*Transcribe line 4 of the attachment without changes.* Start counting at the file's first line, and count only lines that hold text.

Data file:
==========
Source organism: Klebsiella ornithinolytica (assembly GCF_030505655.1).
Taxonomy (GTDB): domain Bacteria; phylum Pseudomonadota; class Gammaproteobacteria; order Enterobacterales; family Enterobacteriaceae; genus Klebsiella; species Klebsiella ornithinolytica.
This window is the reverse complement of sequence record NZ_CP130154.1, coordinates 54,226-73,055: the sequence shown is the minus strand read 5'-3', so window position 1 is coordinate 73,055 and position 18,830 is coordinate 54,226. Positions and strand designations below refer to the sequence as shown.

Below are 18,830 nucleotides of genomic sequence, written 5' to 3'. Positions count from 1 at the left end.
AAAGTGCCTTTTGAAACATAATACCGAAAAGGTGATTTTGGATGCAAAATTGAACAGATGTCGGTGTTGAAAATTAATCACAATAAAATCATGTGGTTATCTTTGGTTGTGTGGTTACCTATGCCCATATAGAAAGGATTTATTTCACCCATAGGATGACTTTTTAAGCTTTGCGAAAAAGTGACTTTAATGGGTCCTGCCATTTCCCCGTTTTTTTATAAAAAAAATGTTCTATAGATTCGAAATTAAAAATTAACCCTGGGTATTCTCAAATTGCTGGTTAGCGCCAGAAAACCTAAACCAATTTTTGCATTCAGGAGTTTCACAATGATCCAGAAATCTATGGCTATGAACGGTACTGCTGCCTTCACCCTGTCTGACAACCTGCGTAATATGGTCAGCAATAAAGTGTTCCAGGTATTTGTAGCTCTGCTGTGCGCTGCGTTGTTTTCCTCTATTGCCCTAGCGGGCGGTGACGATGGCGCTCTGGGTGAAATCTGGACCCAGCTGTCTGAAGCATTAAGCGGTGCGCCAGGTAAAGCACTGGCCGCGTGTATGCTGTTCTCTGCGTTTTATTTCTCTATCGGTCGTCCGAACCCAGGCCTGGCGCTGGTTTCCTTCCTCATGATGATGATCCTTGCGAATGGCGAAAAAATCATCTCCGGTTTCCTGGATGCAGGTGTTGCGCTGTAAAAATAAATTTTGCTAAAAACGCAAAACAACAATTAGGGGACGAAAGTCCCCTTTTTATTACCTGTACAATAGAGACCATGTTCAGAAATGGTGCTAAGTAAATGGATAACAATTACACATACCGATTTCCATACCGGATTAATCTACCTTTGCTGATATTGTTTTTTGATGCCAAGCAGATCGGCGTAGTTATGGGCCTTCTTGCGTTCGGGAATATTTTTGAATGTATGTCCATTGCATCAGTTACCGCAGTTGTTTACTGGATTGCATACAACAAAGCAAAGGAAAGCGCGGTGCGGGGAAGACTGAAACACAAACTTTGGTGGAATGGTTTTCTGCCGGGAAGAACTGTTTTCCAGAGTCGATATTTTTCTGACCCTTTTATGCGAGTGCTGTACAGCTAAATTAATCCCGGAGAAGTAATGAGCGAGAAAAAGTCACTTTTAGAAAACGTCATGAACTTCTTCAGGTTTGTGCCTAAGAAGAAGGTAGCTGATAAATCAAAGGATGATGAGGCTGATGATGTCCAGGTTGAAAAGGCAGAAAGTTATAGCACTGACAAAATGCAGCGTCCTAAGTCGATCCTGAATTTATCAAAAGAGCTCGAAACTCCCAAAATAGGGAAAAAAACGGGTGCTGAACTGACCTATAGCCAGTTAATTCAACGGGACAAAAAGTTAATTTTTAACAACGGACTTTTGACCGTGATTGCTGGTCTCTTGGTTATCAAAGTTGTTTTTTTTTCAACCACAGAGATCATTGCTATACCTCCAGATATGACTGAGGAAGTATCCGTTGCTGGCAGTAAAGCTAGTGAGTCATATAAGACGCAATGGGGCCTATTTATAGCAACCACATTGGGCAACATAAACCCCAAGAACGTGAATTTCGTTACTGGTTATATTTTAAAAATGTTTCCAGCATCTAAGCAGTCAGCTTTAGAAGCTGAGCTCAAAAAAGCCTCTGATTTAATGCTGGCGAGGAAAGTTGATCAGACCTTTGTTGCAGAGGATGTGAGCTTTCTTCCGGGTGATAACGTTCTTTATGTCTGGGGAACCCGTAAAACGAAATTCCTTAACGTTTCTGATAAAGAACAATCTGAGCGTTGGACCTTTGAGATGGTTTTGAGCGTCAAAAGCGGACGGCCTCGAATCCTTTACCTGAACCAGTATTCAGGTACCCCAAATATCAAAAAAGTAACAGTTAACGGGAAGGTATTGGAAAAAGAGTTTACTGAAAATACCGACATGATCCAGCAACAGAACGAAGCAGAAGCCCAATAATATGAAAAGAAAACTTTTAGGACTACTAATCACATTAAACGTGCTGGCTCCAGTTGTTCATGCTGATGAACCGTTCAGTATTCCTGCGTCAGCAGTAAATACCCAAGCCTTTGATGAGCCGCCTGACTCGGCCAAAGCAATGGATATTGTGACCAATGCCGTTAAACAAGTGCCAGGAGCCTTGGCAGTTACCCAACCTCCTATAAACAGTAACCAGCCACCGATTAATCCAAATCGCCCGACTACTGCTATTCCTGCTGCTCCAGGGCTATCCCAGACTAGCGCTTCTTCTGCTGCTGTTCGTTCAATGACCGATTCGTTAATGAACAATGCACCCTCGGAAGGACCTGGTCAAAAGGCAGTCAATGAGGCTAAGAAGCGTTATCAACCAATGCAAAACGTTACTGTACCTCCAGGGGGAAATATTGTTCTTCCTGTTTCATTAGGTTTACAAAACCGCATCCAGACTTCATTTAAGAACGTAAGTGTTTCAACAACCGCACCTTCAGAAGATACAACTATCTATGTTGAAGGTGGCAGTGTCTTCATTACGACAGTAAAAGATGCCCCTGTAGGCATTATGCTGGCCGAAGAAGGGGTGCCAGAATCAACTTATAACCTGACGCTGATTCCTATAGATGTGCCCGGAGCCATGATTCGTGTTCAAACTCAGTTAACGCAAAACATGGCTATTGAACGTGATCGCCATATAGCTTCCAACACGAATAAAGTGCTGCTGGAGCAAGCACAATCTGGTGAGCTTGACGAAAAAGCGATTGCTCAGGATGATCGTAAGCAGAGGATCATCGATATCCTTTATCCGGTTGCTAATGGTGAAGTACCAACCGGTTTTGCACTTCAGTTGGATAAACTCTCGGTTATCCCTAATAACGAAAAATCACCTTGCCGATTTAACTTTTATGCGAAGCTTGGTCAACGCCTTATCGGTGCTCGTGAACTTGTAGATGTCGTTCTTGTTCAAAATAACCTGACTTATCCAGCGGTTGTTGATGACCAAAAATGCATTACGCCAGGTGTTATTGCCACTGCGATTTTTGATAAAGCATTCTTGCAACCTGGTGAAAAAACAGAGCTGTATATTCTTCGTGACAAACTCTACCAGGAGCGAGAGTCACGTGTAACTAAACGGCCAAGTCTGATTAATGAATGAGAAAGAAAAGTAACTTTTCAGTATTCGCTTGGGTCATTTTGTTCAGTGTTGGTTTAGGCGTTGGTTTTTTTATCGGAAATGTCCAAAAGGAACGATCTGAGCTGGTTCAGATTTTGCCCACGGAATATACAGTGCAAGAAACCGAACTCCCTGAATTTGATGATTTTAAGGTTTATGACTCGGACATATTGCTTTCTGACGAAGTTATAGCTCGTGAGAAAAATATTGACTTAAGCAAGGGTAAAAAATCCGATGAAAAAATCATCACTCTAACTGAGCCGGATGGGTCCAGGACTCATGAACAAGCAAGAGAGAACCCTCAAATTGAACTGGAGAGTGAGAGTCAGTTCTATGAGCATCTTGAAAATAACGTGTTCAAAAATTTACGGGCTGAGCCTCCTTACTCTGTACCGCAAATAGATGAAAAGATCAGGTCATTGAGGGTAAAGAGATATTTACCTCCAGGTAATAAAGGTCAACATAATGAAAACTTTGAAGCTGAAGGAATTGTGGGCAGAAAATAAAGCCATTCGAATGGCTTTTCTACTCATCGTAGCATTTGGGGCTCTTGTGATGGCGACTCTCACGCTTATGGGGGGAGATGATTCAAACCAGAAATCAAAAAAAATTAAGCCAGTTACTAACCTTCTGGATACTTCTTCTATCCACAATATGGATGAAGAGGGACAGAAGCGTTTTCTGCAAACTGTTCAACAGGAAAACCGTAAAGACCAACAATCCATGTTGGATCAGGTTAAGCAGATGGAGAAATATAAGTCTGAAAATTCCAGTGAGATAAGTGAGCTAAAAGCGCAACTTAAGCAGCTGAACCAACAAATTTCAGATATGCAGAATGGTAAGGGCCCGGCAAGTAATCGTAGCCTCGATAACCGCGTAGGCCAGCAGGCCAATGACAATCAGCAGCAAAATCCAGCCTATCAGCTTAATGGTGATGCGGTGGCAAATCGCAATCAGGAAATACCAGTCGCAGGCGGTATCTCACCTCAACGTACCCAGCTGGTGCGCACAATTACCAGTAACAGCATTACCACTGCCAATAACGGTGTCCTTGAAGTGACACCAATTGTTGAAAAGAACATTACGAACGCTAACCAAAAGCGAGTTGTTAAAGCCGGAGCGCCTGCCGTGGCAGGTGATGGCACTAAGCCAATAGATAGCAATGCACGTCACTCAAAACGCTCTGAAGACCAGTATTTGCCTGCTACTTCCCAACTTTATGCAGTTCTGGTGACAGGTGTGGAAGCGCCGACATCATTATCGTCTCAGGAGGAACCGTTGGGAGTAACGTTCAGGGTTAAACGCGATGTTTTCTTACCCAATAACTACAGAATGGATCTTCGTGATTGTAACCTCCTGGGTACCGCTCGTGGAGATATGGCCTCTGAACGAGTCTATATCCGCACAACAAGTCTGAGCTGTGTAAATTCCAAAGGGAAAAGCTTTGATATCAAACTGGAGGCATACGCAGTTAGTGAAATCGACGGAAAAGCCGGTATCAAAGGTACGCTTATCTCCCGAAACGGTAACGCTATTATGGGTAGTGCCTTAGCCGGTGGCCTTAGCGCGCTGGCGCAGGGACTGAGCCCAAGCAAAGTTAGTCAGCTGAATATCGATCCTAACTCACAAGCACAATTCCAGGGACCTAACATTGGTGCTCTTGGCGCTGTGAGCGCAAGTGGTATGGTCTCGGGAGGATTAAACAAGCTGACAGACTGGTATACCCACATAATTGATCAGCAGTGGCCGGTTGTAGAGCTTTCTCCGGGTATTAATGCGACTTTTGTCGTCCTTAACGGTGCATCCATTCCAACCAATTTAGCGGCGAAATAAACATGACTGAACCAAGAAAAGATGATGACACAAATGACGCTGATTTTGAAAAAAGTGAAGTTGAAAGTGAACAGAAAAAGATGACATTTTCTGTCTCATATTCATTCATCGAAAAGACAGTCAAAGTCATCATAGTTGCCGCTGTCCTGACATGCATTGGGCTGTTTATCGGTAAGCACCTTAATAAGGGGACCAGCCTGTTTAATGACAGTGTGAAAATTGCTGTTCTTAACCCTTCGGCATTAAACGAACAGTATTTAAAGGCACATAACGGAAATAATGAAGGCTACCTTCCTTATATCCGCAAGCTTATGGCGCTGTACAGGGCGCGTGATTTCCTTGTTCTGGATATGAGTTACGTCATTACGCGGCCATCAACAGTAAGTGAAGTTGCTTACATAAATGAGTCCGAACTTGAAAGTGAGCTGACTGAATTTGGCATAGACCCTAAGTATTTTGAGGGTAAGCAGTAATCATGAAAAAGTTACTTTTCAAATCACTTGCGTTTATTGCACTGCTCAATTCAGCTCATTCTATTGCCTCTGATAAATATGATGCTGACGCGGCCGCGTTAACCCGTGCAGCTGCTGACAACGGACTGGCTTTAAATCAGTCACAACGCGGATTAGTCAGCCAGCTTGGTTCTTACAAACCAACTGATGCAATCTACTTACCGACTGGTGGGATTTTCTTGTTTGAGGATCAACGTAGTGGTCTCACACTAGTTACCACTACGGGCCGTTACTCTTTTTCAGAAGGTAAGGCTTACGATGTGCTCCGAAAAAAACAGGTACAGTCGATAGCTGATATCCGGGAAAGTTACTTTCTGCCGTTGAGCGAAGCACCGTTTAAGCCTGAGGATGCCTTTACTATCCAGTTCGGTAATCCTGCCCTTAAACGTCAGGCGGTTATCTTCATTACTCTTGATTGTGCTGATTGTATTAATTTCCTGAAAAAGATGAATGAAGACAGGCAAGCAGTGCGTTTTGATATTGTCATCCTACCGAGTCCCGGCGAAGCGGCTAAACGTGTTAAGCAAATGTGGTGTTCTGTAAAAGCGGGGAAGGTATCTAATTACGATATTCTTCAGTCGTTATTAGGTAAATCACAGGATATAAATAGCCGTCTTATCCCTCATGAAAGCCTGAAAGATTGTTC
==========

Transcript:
Below are 18,830 nucleotides of genomic sequence, written 5' to 3'. Positions count from 1 at the left end.